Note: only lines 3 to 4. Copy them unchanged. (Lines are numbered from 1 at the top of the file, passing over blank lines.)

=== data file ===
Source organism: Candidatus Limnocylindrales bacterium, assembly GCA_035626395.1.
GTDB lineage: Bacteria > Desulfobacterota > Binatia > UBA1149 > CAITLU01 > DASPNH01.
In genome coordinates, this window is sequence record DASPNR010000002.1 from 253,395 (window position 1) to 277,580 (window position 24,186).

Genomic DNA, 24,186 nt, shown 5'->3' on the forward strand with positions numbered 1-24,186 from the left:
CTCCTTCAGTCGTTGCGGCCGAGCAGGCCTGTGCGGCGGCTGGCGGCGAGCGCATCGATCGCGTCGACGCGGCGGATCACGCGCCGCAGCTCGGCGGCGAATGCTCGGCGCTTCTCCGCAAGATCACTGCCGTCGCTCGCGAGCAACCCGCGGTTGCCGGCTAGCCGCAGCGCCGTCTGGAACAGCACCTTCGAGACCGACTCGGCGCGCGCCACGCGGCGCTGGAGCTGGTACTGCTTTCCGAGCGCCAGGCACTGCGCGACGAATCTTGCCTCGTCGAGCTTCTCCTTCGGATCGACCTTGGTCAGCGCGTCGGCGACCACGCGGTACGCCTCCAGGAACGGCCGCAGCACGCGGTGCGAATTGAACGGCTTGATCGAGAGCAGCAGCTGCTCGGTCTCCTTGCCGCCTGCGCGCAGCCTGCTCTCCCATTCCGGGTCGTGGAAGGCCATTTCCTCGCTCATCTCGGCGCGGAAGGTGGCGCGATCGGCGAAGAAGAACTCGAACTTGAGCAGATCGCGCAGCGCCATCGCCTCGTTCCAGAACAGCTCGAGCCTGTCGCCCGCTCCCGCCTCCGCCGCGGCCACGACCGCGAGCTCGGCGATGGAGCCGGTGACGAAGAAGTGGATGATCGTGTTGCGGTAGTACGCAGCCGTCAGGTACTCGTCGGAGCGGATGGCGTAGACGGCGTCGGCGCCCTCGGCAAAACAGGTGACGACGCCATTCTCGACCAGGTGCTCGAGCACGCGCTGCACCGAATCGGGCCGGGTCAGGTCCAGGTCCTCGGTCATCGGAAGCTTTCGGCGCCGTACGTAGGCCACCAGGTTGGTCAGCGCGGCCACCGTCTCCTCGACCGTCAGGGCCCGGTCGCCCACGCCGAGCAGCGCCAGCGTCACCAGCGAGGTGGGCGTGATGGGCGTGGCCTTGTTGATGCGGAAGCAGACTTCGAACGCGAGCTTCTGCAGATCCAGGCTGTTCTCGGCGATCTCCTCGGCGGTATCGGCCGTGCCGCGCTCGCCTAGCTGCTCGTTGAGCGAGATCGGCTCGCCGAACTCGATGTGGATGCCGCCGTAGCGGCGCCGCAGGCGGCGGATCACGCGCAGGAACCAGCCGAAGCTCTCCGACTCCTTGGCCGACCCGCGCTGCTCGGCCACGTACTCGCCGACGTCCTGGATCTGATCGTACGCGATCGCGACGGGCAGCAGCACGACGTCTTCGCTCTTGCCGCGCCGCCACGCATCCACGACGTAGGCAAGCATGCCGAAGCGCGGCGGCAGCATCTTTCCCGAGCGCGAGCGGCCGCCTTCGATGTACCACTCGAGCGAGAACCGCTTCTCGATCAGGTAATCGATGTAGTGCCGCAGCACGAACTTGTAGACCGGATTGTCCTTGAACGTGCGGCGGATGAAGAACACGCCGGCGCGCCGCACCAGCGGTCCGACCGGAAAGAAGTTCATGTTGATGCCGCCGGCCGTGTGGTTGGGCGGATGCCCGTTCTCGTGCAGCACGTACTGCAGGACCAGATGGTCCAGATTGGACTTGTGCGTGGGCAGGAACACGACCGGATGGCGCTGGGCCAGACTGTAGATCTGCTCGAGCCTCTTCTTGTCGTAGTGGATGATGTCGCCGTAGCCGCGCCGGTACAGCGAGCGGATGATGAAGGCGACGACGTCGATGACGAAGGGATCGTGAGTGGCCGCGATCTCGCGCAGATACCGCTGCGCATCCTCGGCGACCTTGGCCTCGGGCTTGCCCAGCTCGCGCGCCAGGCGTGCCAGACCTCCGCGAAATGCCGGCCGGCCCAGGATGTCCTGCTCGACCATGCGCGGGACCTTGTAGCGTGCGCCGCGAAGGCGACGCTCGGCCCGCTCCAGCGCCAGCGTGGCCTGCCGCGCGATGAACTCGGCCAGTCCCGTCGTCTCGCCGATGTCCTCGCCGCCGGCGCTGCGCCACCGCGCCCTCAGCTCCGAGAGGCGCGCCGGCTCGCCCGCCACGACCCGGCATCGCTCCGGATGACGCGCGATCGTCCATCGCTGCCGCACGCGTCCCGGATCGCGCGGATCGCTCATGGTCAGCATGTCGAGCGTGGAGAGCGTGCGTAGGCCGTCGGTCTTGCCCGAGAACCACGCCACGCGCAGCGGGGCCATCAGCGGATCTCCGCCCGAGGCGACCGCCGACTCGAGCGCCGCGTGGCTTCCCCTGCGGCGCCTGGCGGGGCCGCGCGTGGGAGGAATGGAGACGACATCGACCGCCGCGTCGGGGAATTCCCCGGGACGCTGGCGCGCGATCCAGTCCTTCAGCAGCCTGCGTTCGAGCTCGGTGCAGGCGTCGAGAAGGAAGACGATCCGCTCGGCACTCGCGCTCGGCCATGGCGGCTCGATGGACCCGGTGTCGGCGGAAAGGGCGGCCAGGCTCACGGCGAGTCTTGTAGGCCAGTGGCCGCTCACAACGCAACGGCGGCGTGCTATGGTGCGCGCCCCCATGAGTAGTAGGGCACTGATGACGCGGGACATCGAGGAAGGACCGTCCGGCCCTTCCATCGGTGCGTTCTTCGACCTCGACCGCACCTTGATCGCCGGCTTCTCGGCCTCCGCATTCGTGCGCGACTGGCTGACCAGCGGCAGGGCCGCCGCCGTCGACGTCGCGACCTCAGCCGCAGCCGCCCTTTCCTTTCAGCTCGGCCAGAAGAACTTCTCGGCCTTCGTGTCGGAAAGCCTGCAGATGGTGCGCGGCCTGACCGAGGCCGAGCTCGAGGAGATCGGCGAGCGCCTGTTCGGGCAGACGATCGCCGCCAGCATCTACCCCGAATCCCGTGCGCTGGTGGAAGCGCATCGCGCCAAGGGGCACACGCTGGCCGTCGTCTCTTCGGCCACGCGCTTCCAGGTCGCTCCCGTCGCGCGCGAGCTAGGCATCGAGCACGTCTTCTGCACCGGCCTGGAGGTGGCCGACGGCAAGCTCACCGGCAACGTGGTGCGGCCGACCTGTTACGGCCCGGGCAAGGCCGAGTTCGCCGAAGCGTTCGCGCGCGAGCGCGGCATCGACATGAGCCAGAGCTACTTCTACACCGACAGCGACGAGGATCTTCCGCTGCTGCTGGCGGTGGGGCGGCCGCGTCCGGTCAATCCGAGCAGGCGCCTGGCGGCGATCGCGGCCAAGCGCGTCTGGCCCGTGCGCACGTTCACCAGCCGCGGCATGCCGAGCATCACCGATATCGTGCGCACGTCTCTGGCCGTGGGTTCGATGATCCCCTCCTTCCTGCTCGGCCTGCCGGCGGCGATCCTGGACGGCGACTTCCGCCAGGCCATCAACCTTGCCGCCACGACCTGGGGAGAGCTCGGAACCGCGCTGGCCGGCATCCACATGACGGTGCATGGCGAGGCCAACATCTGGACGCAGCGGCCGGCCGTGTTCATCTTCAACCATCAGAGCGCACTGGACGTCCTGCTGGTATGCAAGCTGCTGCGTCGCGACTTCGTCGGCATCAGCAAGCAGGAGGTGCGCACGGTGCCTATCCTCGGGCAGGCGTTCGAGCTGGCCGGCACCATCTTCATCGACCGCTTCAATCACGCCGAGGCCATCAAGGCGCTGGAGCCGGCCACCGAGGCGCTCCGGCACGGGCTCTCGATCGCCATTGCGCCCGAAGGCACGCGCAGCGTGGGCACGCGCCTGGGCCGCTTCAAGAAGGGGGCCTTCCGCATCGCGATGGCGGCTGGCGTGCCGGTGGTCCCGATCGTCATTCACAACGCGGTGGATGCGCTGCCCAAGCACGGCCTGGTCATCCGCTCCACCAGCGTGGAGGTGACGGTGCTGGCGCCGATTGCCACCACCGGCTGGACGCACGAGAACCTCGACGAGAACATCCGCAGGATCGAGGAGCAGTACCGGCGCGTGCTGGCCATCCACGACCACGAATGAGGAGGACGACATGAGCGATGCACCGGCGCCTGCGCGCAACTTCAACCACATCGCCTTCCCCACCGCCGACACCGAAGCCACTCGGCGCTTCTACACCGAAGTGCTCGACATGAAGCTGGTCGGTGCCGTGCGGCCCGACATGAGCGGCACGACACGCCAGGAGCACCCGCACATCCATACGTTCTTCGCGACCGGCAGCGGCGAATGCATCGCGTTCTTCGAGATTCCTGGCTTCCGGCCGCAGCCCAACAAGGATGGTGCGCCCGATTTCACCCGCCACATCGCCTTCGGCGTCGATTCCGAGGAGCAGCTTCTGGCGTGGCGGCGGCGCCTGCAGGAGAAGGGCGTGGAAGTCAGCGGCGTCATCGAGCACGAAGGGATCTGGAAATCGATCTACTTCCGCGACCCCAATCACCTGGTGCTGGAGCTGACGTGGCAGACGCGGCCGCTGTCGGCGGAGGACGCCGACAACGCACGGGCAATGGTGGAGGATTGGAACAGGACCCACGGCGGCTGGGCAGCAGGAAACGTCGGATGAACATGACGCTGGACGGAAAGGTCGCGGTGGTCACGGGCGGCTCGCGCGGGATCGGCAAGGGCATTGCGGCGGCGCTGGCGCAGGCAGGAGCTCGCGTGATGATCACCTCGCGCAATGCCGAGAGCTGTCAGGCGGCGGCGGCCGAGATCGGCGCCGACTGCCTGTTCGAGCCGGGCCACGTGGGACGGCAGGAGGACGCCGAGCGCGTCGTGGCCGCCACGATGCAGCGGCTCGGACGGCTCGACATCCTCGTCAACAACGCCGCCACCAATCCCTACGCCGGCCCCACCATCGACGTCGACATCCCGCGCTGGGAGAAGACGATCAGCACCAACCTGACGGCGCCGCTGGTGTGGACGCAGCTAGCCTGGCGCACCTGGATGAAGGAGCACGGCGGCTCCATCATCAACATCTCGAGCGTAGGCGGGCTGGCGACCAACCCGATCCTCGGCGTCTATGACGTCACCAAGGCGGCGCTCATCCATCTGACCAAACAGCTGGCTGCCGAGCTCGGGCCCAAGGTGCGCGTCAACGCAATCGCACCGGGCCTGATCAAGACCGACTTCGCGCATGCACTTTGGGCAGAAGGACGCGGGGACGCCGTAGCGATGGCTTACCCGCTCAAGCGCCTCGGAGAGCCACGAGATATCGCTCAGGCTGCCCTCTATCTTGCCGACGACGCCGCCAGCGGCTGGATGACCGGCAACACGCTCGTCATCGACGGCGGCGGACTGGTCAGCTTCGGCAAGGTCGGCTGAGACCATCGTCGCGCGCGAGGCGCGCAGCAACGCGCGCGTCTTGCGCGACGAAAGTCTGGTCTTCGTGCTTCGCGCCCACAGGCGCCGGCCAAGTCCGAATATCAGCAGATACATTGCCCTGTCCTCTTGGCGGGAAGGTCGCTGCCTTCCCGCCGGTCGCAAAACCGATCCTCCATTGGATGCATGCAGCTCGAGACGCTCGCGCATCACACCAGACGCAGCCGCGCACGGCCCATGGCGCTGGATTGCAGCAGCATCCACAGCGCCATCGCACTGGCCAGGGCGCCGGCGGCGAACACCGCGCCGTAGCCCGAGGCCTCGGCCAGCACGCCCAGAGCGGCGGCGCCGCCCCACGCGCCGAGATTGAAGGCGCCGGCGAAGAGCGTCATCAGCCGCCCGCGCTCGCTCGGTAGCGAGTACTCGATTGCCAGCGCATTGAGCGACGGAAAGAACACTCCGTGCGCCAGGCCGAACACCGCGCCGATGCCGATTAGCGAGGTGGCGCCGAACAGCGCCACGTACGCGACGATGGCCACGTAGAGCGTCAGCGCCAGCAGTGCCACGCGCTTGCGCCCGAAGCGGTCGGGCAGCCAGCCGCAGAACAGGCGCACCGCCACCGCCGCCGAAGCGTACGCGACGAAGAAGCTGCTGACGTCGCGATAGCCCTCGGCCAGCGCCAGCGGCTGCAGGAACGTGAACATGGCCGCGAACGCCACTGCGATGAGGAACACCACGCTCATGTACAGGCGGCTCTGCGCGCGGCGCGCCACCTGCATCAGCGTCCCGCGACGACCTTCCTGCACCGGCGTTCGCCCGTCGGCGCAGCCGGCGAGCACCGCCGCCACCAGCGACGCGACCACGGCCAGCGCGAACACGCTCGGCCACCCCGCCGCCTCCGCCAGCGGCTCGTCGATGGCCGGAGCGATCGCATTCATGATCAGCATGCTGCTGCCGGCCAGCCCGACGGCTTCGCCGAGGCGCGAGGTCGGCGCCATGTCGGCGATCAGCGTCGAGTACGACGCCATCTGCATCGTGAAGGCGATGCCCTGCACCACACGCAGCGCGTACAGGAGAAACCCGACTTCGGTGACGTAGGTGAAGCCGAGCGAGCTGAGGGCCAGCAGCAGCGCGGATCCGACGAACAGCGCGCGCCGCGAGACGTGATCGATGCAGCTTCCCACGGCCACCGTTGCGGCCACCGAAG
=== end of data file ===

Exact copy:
In genome coordinates, this window is sequence record DASPNR010000002.1 from 253,395 (window position 1) to 277,580 (window position 24,186).

Genomic DNA, 24,186 nt, shown 5'->3' on the forward strand with positions numbered 1-24,186 from the left: